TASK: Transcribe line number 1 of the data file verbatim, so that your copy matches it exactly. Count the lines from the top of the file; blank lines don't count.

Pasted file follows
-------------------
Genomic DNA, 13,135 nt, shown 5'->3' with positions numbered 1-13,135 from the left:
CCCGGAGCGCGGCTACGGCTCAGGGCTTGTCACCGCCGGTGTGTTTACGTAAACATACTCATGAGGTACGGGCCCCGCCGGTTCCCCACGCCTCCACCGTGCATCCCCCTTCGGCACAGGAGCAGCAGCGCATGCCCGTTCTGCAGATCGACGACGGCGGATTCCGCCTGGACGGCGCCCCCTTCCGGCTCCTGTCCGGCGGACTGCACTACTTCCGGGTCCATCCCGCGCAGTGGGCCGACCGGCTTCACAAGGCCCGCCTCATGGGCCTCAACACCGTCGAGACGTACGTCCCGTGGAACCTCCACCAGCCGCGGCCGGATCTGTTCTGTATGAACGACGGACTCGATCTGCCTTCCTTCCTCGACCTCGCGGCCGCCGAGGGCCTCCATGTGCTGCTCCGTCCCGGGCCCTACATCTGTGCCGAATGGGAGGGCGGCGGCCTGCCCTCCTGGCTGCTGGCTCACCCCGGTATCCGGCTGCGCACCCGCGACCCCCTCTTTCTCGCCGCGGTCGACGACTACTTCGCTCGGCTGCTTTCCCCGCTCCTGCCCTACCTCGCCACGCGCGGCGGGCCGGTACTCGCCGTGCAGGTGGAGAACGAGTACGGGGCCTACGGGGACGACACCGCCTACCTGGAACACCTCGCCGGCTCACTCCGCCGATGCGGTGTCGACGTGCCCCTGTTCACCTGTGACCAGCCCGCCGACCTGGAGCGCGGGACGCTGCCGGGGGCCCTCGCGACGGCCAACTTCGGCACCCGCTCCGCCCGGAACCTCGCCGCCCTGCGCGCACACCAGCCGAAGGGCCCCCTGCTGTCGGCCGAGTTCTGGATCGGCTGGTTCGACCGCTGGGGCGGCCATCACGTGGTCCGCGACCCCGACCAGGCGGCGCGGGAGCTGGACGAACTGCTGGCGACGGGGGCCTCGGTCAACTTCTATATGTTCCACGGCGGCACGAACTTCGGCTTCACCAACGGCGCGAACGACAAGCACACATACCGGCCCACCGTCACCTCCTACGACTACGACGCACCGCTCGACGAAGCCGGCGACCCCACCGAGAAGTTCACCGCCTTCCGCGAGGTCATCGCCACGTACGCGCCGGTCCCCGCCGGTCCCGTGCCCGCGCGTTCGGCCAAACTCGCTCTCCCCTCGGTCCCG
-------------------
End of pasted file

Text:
Genomic DNA, 13,135 nt, shown 5'->3' with positions numbered 1-13,135 from the left: